The Dixie Valley toad was given emergency protection as it risks extinction.
Center for Biological Diversity
- The Dixie Valley toad could hold up a renewable energy project in the Nevada desert.
- The toad lives in a patch of wetlands nearby that could be dried up by the geothermal energy plant.
- The toad was given emergency protection for at least 240 days.
A tiny toad could hold up a renewable energy project which a lawsuit alleges would wreck a patch of wetland in the Nevada desert where the animal is found.
The Dixie Valley toad was given an emergency listing as endangered by the US Fish and Wildlife Service on Monday.
That designation put a spanner in the works of one of two geothermal-energy plants planned for the Dixie Meadows of the Nevada Desert.
Both projects are backed by the US Bureau of Land Management, and align with a push from the White House to expand renewable energy production.
The tiny gold and olive-speckled toad is only found in 740 acres of wetland 100 miles east of Reno that is fed by a hot spring.
It faces many other threats to its survival, from predators to climate change. The geothermal-energy plant “poses a significant risk” to its well-being, the US Fish and Wildlife Service said.
The protection lasts 240 days and could be extended, per a press release.
The plant project, operated by Ormat Technologies, is also the subject of a lawsuit filed against the Bureau of Land Management by conservationists at the Center for Biological Diversity and the nearby Fallon Paiute-Shoshone Tribe.
The lawsuit alleges that the geothermal development would risk drying up the wetland, threatening its delicate ecosystem and the toad with it.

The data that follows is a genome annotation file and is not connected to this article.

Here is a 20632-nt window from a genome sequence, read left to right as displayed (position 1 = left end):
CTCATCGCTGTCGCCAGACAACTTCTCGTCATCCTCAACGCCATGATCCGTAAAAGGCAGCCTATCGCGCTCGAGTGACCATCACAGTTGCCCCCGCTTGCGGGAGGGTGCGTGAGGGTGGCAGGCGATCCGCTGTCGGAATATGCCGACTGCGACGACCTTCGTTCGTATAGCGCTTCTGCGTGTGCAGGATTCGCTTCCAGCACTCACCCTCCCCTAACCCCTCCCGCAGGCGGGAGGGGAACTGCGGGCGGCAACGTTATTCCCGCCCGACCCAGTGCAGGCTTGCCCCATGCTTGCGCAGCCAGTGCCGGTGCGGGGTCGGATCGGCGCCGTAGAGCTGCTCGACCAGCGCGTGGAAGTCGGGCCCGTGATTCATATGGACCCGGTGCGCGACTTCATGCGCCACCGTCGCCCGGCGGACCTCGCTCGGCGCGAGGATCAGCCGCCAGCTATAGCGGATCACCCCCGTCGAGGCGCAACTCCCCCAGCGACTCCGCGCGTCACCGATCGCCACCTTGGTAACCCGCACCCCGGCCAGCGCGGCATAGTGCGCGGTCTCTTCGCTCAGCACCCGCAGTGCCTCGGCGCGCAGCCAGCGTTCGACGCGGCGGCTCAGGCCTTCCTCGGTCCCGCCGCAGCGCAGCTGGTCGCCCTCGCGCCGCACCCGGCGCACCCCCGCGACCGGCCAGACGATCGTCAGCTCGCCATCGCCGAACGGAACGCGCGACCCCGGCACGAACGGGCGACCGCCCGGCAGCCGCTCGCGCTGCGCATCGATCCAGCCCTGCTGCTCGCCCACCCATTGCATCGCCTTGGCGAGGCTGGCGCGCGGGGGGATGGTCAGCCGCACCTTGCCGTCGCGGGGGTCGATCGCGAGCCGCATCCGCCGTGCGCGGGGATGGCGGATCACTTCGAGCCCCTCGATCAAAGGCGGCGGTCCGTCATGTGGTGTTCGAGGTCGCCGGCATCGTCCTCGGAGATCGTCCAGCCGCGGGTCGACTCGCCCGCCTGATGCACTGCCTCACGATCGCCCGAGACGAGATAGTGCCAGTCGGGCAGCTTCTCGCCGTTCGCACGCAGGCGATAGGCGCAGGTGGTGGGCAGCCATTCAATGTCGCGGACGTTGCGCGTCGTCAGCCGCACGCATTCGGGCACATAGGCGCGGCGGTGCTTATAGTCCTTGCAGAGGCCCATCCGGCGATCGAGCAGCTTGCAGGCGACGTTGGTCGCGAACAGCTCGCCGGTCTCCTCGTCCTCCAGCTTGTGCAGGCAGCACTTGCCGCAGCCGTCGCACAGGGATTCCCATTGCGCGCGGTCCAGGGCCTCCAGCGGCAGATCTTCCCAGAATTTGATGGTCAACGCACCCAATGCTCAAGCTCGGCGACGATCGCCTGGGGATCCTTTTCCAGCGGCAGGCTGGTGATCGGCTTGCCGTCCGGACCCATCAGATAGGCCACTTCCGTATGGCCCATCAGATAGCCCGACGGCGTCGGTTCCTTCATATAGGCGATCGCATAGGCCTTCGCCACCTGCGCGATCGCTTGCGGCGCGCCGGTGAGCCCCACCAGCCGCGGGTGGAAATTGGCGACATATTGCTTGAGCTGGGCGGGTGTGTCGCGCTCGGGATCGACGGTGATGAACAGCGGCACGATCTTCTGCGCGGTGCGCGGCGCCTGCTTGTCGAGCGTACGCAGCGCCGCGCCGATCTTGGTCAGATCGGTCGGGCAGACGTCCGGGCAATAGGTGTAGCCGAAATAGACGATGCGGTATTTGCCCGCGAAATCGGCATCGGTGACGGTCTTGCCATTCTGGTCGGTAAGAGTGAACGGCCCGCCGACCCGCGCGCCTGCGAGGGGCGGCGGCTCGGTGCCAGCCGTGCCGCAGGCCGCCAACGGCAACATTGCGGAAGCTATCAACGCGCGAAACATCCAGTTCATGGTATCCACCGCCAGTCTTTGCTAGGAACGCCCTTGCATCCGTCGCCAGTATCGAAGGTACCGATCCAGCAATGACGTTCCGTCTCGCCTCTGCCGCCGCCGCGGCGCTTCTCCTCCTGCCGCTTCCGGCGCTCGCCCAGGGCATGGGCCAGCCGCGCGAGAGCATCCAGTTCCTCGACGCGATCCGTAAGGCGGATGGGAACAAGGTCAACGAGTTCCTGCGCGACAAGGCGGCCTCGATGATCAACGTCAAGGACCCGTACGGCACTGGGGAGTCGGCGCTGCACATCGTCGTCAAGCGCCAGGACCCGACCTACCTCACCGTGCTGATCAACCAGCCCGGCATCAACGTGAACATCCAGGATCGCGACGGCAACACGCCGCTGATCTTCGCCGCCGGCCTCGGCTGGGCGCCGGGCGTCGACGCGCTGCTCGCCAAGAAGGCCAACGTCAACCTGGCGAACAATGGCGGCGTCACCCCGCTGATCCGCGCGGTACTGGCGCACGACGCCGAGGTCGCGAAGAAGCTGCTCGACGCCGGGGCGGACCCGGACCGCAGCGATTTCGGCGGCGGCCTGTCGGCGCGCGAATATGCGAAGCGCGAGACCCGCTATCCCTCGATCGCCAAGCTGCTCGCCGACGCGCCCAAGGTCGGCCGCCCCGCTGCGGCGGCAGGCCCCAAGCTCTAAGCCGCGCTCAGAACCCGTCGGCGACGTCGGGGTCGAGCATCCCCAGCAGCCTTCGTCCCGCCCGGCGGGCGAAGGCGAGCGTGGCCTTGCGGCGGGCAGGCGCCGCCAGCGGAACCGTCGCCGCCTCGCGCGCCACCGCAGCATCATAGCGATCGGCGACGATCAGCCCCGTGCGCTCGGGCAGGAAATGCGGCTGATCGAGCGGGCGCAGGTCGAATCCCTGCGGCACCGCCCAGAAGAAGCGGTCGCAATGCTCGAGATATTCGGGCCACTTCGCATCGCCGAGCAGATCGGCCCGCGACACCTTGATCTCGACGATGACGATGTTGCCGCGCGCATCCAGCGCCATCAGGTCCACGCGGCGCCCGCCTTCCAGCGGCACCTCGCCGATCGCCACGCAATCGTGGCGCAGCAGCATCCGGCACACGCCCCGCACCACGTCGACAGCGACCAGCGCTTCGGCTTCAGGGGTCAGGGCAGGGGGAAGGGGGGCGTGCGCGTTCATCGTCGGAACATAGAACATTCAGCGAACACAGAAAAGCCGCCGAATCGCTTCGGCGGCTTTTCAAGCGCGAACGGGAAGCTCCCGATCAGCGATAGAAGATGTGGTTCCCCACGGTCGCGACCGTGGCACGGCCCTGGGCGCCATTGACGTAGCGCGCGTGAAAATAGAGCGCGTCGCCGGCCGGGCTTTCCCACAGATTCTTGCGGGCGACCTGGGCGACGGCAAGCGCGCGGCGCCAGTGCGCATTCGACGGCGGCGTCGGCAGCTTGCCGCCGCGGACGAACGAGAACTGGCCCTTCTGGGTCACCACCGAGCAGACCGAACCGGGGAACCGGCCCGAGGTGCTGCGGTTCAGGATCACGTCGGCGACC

A preliminary injunction that paused construction was lifted in February, per The New York Times. Works resumed while a pending appeal proceeds through the federal court system, per The Times.
After the emergency declaration, the Center for Biological Diversity sent a request to the Bureau of Land Management asking for an immediate halt to construction, per the Times, with plans to sue if their request is denied.
The Dixie Meadows in central Nevada.
Patrick Donnelly, Center for Biological Diversity
Geothermal power plants work by drilling down into underground reservoirs of water heated by the earth’s energy, then using the steam to power a turbine.
The conservationists pointed to another geothermal power plant opened by Ormat Technologies in 2011 that dried up a hot spring in Jersey Valley, Nevada, after a few years of operation.
The Fallon Paiute-Shoshone Tribe also considers the wetland sacred, per a press release from the Center for Biological Diversity.
The chairwoman for the tribe, Cathi Tuni, said in a press release: “The United States has repeatedly promised to honor and protect indigenous sacred sites, but then the BLM [US Bureau of Land Management] approved a major construction project nearly on top of our most sacred hot springs.”
“It just feels like more empty words.”
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